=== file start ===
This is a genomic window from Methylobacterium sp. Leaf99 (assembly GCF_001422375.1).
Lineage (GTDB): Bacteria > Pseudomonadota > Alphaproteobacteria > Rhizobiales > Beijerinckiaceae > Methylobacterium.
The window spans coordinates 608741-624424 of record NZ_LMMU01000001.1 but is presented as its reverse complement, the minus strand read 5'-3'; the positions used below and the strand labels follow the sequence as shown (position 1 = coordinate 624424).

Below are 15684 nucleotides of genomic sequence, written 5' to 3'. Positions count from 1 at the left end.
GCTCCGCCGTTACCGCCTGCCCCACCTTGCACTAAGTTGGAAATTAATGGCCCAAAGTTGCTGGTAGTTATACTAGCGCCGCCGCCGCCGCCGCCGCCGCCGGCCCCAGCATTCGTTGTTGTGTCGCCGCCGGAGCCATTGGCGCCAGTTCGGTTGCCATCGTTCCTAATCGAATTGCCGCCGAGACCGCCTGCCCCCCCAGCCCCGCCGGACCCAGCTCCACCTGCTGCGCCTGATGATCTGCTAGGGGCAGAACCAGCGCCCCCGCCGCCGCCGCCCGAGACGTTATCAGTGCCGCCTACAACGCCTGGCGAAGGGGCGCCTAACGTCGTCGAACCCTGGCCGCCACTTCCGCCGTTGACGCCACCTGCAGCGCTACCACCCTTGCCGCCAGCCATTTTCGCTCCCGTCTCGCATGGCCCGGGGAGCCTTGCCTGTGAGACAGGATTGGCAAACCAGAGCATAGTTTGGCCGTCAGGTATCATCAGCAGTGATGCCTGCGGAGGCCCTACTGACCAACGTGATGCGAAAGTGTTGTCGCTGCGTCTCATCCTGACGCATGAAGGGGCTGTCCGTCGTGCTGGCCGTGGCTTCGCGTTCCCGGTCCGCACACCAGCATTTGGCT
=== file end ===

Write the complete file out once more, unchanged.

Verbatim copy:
This is a genomic window from Methylobacterium sp. Leaf99 (assembly GCF_001422375.1).
Lineage (GTDB): Bacteria > Pseudomonadota > Alphaproteobacteria > Rhizobiales > Beijerinckiaceae > Methylobacterium.
The window spans coordinates 608741-624424 of record NZ_LMMU01000001.1 but is presented as its reverse complement, the minus strand read 5'-3'; the positions used below and the strand labels follow the sequence as shown (position 1 = coordinate 624424).

Below are 15684 nucleotides of genomic sequence, written 5' to 3'. Positions count from 1 at the left end.
GCTCCGCCGTTACCGCCTGCCCCACCTTGCACTAAGTTGGAAATTAATGGCCCAAAGTTGCTGGTAGTTATACTAGCGCCGCCGCCGCCGCCGCCGCCGCCGGCCCCAGCATTCGTTGTTGTGTCGCCGCCGGAGCCATTGGCGCCAGTTCGGTTGCCATCGTTCCTAATCGAATTGCCGCCGAGACCGCCTGCCCCCCCAGCCCCGCCGGACCCAGCTCCACCTGCTGCGCCTGATGATCTGCTAGGGGCAGAACCAGCGCCCCCGCCGCCGCCGCCCGAGACGTTATCAGTGCCGCCTACAACGCCTGGCGAAGGGGCGCCTAACGTCGTCGAACCCTGGCCGCCACTTCCGCCGTTGACGCCACCTGCAGCGCTACCACCCTTGCCGCCAGCCATTTTCGCTCCCGTCTCGCATGGCCCGGGGAGCCTTGCCTGTGAGACAGGATTGGCAAACCAGAGCATAGTTTGGCCGTCAGGTATCATCAGCAGTGATGCCTGCGGAGGCCCTACTGACCAACGTGATGCGAAAGTGTTGTCGCTGCGTCTCATCCTGACGCATGAAGGGGCTGTCCGTCGTGCTGGCCGTGGCTTCGCGTTCCCGGTCCGCACACCAGCATTTGGCT